In the House of Representatives, new Committee on Appropriations Chairman Representative David R. Obey (D-Wisconsin) will likely focus on more domestic spending on education, medical research, community grants, and border security.
In addition, the House Committee on the Judiciary, chaired by Representative John Conyers Jr. (D-Michigan), is likely to focus on Federal Bureau of Investigation operations, National Security Agency surveillance programs, comprehensive immigration reform, promote intelligence sharing with state and local law enforcement, and recommendations from the 9/11 commission.
Finally, House Committee on Homeland Security Chairman Thompson is expected to take on information sharing. Representative Thompson has been quoted as saying, “We are long overdue in providing police and sheriffs’ officers with the basic information they need to take on the critical homeland security role that the 9/11 commission and others have identified for them.”
Thompson has been an advocate for information sharing for some time now, even issuing a report on the topic. The 2006 report, “LEAP: A Law Enforcement Assistance and Partnership Strategy,” outlines strategies to improve information sharing and asserts that a secure homeland depends on state, local, and tribal law enforcement. Some of the suggestions in the report include establishing a national center for intelligence-led policing, developing border intelligence resources, and granting security clearances to law enforcement executives.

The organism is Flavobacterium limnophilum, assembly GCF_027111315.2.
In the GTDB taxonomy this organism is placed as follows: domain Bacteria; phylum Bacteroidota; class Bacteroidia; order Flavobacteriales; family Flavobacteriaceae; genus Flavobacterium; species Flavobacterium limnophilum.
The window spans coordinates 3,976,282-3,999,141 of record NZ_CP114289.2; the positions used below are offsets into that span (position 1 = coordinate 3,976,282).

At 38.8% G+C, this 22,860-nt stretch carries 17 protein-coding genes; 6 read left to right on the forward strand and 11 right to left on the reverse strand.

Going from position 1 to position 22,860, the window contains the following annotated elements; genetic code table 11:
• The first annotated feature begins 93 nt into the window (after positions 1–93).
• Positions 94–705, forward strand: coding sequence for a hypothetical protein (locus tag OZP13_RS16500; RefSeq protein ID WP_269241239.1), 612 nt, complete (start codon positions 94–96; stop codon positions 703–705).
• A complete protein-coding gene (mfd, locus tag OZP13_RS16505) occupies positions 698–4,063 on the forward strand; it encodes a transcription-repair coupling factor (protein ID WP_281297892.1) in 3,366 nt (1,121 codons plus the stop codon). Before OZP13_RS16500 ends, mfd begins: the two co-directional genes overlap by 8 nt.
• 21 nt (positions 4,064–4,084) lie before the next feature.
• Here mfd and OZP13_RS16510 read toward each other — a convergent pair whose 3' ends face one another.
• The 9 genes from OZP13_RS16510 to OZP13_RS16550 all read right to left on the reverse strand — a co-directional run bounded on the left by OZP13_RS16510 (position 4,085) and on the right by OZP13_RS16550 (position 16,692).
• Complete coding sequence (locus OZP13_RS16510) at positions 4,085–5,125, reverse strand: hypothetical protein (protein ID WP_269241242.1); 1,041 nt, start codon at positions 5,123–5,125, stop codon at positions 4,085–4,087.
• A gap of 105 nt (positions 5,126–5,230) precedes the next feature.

Thompson intends to address these issues as he assumes the chairmanship in the 110th Congress. IACP will work closely with him and other members of Congress to ensure that these strategies are implemented.
Congress to Focus on Improved Information Sharing
On November 21, Senator Susan Collins (R-Maine), then chairman of the Senate Committee on Homeland Security and Governmental Affairs, and Senator Lieberman, then a Democrat and the ranking member of the committee, sent a letter to DHS Secretary Michael Chertoff.
In the letter, the senators called for improved information sharing by DHS to first responders, such as local police, fire squads, and emergency medical services, in order to avoid another failed disaster response, as they described the response to areas affected by Hurricane Katrina.
The senators said that the Homeland Security Information Network, a program that was created to link first responders and help them better communicate information, has basically failed. They asserted that only 6 percent of an estimated 18,000 first responders use the network on a regular basis.
In the letter, the senators also asked 22 questions of Chertoff on such topics as the implementation of necessary programs and the efficiency of agency protocols. These questions will likely be addressed this year, before the 110th Congress, as Lieberman assumes the chairmanship of the Homeland Security and Governmental Affairs Committee. Observers expect Lieberman to focus heavily on issues outlined in the letter, including government agency reform.